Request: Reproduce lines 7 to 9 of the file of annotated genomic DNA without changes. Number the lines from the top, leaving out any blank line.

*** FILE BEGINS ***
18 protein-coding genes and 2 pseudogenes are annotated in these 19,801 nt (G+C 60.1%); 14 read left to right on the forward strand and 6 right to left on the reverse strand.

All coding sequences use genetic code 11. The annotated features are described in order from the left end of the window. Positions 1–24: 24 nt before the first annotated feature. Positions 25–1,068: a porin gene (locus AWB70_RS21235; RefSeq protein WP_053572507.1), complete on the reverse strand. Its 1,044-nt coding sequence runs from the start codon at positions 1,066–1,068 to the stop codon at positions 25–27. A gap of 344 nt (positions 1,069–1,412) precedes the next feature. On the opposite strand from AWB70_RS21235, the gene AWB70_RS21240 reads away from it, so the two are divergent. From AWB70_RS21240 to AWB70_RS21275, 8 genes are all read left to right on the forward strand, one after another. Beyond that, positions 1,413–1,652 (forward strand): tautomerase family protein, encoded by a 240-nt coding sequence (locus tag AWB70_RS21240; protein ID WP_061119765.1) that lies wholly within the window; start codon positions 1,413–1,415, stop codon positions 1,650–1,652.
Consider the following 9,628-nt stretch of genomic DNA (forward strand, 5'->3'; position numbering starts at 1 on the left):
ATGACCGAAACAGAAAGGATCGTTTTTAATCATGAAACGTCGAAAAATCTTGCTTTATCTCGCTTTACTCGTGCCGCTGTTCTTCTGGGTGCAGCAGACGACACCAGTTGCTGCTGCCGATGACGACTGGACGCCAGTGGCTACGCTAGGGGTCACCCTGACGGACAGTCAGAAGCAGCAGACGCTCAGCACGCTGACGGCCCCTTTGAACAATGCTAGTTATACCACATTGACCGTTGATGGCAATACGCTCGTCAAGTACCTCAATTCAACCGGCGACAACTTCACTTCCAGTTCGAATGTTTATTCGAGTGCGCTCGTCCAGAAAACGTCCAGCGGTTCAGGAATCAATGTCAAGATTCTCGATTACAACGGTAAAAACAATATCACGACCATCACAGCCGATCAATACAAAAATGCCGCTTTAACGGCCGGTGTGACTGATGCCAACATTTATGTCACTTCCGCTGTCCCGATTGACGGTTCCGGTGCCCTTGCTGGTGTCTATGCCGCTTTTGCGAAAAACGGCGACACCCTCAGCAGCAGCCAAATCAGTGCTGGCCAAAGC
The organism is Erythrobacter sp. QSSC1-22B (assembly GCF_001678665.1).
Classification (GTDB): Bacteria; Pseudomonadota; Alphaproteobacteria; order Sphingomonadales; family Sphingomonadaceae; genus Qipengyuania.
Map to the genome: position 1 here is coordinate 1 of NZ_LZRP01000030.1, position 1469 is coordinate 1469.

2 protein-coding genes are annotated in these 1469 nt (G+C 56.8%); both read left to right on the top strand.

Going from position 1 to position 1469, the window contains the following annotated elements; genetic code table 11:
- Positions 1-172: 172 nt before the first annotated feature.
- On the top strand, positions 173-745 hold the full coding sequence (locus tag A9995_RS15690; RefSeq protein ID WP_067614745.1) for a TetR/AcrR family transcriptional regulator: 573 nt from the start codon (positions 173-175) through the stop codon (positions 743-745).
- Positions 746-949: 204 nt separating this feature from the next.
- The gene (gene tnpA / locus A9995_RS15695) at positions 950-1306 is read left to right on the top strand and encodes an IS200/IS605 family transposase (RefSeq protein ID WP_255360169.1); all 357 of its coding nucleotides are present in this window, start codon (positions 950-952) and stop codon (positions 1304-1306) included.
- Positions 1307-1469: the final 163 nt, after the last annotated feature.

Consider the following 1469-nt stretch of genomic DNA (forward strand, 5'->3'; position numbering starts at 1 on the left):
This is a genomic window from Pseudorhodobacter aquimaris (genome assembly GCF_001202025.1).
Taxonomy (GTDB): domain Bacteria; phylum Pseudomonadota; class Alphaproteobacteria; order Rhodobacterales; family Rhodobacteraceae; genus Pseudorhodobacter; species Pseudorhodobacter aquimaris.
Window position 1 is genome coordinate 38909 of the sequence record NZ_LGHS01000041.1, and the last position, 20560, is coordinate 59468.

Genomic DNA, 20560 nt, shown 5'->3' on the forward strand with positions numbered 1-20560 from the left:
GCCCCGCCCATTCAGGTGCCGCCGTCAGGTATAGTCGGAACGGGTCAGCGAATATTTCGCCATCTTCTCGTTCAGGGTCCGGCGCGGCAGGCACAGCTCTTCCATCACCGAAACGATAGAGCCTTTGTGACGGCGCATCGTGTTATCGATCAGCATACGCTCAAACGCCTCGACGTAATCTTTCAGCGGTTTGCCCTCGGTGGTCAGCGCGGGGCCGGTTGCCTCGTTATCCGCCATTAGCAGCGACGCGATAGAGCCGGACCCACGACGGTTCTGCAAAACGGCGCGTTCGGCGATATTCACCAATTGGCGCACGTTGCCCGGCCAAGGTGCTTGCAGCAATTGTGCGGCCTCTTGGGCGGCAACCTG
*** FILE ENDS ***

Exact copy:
Map to the genome: position 1 here is coordinate 1 of NZ_LZRP01000030.1, position 1469 is coordinate 1469.

2 protein-coding genes are annotated in these 1469 nt (G+C 56.8%); both read left to right on the top strand.

Going from position 1 to position 1469, the window contains the following annotated elements; genetic code table 11: